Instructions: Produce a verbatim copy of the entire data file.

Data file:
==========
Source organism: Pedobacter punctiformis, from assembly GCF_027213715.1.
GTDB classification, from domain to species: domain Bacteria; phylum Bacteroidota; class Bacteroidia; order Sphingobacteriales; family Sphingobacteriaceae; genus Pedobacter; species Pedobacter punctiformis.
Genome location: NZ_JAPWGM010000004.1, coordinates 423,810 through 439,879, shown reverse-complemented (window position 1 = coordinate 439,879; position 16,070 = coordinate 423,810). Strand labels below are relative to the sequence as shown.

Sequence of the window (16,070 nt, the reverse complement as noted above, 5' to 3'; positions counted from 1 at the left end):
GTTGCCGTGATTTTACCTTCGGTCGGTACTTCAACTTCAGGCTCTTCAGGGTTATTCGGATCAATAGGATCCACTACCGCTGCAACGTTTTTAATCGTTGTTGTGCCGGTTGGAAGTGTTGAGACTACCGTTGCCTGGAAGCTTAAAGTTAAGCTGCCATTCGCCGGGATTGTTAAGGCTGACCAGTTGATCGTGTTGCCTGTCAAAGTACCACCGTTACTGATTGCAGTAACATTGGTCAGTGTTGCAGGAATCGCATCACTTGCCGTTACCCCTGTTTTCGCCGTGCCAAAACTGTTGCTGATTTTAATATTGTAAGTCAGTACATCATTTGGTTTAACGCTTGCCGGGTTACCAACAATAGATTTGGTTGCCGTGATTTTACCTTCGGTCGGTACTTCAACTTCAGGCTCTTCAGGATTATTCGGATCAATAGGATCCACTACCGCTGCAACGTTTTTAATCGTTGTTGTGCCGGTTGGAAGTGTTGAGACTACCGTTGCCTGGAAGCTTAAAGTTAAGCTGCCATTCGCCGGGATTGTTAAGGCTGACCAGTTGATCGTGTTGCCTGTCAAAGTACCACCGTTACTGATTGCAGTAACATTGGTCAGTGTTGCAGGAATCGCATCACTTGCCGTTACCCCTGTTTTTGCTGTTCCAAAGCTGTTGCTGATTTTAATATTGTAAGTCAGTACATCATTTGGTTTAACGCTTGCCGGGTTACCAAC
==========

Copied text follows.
Source organism: Pedobacter punctiformis, from assembly GCF_027213715.1.
GTDB classification, from domain to species: domain Bacteria; phylum Bacteroidota; class Bacteroidia; order Sphingobacteriales; family Sphingobacteriaceae; genus Pedobacter; species Pedobacter punctiformis.
Genome location: NZ_JAPWGM010000004.1, coordinates 423,810 through 439,879, shown reverse-complemented (window position 1 = coordinate 439,879; position 16,070 = coordinate 423,810). Strand labels below are relative to the sequence as shown.

Sequence of the window (16,070 nt, the reverse complement as noted above, 5' to 3'; positions counted from 1 at the left end):
GTTGCCGTGATTTTACCTTCGGTCGGTACTTCAACTTCAGGCTCTTCAGGGTTATTCGGATCAATAGGATCCACTACCGCTGCAACGTTTTTAATCGTTGTTGTGCCGGTTGGAAGTGTTGAGACTACCGTTGCCTGGAAGCTTAAAGTTAAGCTGCCATTCGCCGGGATTGTTAAGGCTGACCAGTTGATCGTGTTGCCTGTCAAAGTACCACCGTTACTGATTGCAGTAACATTGGTCAGTGTTGCAGGAATCGCATCACTTGCCGTTACCCCTGTTTTCGCCGTGCCAAAACTGTTGCTGATTTTAATATTGTAAGTCAGTACATCATTTGGTTTAACGCTTGCCGGGTTACCAACAATAGATTTGGTTGCCGTGATTTTACCTTCGGTCGGTACTTCAACTTCAGGCTCTTCAGGATTATTCGGATCAATAGGATCCACTACCGCTGCAACGTTTTTAATCGTTGTTGTGCCGGTTGGAAGTGTTGAGACTACCGTTGCCTGGAAGCTTAAAGTTAAGCTGCCATTCGCCGGGATTGTTAAGGCTGACCAGTTGATCGTGTTGCCTGTCAAAGTACCACCGTTACTGATTGCAGTAACATTGGTCAGTGTTGCAGGAATCGCATCACTTGCCGTTACCCCTGTTTTTGCTGTTCCAAAGCTGTTGCTGATTTTAATATTGTAAGTCAGTACATCATTTGGTTTAACGCTTGCCGGGTTACCAAC